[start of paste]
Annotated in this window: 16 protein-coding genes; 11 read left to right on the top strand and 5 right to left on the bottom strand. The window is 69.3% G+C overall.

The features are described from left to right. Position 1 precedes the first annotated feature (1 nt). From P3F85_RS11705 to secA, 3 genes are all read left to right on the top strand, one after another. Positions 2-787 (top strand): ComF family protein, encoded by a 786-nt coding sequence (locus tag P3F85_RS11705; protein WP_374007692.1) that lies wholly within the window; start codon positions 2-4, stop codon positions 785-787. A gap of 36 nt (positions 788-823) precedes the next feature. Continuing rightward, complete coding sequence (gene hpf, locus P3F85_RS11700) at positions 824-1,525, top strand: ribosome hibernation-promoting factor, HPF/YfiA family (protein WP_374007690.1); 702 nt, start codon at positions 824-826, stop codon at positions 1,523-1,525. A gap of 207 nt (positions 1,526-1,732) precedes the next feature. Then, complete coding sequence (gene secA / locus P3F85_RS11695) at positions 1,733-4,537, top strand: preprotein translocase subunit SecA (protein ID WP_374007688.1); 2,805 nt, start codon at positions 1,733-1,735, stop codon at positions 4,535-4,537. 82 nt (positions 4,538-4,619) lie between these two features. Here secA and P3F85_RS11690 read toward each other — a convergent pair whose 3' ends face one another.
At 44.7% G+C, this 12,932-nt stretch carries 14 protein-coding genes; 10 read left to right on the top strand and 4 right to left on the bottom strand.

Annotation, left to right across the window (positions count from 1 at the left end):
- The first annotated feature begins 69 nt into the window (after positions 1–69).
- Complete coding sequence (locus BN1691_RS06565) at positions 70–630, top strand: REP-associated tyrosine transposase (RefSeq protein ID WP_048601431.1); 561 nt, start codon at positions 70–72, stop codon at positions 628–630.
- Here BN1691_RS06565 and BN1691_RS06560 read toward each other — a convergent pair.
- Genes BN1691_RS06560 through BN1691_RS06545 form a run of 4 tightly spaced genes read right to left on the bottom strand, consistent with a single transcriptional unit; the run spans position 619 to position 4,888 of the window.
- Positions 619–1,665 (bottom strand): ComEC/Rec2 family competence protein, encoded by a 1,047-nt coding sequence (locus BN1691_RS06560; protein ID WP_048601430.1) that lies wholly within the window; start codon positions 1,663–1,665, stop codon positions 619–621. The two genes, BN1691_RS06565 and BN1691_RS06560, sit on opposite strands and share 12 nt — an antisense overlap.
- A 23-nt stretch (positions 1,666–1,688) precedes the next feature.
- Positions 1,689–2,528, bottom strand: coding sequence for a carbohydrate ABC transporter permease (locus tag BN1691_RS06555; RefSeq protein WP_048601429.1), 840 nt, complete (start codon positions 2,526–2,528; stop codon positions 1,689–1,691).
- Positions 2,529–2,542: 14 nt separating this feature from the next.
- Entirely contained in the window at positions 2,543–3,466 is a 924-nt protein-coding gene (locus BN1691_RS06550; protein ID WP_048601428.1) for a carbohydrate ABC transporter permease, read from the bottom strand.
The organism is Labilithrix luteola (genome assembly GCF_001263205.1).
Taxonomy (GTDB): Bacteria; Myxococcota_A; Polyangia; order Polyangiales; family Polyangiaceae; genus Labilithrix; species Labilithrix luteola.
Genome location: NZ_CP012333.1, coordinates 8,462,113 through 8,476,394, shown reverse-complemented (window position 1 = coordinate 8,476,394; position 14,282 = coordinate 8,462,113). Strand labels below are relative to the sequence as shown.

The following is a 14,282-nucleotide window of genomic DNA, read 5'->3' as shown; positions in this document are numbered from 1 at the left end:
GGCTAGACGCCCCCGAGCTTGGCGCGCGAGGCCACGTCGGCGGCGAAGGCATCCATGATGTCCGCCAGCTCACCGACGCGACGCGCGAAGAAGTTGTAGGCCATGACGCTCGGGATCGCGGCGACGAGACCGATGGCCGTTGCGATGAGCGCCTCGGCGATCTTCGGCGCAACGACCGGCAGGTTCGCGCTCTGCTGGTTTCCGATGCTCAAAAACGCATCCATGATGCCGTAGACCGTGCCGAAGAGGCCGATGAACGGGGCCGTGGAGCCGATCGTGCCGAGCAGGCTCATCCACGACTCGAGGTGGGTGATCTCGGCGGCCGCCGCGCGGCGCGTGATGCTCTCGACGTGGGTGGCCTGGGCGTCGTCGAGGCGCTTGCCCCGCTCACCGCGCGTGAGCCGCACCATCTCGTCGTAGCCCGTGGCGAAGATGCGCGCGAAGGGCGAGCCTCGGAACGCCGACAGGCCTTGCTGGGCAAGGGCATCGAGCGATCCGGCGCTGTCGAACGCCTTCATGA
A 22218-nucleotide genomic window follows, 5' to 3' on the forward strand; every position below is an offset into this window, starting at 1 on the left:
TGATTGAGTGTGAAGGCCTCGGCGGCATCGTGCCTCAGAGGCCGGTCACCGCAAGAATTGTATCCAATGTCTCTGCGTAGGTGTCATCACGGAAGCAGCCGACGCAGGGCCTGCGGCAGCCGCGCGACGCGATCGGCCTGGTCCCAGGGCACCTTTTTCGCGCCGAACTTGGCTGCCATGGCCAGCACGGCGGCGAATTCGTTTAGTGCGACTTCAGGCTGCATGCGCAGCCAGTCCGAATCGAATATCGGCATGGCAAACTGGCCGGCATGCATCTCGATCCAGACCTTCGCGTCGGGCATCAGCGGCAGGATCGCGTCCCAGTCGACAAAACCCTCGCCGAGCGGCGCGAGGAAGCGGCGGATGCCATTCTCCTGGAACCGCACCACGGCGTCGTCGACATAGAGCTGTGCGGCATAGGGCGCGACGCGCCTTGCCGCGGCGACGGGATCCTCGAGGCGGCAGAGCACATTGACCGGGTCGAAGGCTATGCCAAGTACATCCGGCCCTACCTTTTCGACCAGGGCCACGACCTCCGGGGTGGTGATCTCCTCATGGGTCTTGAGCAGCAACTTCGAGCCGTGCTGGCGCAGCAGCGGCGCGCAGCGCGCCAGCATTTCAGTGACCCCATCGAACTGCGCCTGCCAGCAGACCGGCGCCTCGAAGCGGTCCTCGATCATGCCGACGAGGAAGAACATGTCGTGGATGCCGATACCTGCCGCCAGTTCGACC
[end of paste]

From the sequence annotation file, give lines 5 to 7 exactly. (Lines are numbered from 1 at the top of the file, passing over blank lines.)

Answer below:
- The first annotated feature begins 69 nt into the window (after positions 1–69).
- Complete coding sequence (locus BN1691_RS06565) at positions 70–630, top strand: REP-associated tyrosine transposase (RefSeq protein ID WP_048601431.1); 561 nt, start codon at positions 70–72, stop codon at positions 628–630.
- Here BN1691_RS06565 and BN1691_RS06560 read toward each other — a convergent pair.